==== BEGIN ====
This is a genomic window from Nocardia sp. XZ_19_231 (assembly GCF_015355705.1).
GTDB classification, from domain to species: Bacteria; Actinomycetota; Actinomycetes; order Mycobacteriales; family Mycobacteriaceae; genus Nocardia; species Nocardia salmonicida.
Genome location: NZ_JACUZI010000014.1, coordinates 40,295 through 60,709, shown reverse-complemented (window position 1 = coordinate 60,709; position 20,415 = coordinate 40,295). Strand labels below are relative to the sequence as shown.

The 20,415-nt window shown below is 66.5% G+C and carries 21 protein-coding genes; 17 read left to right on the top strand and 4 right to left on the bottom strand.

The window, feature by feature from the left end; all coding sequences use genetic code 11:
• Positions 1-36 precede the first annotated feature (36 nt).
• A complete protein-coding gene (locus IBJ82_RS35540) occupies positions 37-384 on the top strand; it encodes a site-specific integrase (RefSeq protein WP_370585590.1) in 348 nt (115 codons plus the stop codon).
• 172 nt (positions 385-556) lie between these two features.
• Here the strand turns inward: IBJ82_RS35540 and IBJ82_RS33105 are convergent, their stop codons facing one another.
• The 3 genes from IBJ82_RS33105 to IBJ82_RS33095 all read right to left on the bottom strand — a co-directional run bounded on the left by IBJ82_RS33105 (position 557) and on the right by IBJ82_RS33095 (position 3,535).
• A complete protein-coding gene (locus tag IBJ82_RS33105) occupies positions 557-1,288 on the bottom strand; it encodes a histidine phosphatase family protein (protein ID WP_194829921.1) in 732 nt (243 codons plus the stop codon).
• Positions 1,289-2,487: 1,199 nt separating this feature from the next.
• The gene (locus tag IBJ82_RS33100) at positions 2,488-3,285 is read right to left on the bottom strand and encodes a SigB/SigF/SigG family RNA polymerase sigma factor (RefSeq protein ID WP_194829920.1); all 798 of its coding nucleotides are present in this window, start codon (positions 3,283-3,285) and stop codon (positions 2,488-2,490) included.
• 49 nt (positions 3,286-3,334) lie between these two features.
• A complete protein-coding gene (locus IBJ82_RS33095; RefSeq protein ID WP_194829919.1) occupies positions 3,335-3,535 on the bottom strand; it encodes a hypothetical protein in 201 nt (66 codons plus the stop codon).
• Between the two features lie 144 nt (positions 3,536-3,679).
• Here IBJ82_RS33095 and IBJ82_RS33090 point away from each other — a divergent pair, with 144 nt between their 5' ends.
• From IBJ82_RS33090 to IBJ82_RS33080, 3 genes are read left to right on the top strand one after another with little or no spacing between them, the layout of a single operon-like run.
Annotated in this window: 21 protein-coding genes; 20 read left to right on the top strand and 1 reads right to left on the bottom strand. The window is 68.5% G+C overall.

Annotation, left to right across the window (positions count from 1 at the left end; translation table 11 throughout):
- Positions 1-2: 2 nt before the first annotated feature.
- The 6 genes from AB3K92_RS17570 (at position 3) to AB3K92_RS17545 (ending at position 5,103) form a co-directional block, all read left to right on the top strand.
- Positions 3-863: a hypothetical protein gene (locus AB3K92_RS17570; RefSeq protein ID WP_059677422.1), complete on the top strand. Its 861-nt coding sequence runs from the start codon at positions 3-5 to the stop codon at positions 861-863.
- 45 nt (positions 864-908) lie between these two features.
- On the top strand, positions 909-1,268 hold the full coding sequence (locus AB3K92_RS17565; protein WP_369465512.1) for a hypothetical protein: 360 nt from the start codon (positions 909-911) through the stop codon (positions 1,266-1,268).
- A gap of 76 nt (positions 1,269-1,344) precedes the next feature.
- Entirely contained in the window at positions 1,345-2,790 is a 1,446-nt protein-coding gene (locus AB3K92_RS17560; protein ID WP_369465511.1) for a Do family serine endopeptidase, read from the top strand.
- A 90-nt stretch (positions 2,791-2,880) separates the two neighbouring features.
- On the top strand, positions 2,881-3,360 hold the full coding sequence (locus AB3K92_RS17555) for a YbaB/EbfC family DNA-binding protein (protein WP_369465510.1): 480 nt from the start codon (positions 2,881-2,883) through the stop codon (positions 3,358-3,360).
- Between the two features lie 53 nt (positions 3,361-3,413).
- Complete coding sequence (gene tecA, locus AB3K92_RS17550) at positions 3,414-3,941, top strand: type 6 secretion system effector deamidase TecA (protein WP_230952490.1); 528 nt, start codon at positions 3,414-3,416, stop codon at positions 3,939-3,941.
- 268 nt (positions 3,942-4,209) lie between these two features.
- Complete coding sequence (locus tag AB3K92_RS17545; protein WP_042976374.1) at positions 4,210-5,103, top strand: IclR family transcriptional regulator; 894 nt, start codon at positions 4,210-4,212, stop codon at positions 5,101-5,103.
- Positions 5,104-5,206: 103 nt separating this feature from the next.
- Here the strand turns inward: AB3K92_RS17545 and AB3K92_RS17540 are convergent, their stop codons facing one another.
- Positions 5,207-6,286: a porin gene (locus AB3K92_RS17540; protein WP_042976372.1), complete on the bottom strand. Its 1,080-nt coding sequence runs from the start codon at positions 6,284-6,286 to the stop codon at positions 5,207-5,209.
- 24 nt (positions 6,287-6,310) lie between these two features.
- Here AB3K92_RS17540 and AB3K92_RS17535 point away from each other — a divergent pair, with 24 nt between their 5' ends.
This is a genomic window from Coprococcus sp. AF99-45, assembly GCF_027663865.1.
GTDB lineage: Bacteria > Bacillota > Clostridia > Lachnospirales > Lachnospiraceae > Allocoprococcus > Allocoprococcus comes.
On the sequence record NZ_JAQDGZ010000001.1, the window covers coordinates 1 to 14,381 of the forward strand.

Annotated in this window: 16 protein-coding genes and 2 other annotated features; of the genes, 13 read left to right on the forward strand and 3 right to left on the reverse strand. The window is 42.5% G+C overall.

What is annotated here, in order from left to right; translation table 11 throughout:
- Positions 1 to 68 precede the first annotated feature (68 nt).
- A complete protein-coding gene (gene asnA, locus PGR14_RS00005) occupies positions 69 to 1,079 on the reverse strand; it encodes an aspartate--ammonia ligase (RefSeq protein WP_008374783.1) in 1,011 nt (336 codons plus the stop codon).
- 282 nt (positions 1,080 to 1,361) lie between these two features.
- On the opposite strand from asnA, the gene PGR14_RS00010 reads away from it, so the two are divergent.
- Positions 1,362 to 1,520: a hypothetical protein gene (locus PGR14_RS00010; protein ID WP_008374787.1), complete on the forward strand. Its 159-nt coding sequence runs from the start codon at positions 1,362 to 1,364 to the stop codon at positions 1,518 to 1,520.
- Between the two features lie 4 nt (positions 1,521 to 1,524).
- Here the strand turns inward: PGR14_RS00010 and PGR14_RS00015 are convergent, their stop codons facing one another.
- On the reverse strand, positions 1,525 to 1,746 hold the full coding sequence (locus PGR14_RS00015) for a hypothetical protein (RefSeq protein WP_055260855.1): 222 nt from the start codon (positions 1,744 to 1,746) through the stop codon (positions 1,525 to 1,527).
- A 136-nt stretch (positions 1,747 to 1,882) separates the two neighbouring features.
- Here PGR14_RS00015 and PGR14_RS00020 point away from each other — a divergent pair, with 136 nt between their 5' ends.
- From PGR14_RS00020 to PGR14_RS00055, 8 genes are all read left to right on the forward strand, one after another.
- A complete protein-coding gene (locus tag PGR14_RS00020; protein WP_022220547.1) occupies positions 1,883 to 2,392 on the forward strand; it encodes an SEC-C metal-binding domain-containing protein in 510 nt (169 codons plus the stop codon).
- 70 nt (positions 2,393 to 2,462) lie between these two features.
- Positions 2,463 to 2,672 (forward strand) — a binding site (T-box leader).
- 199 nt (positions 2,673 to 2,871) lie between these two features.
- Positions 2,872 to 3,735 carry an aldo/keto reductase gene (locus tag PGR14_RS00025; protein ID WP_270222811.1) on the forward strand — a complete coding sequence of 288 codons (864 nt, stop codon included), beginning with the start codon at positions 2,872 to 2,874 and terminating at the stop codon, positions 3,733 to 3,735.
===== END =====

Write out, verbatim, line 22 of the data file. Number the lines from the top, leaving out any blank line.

- The 6 genes from AB3K92_RS17570 (at position 3) to AB3K92_RS17545 (ending at position 5,103) form a co-directional block, all read left to right on the top strand.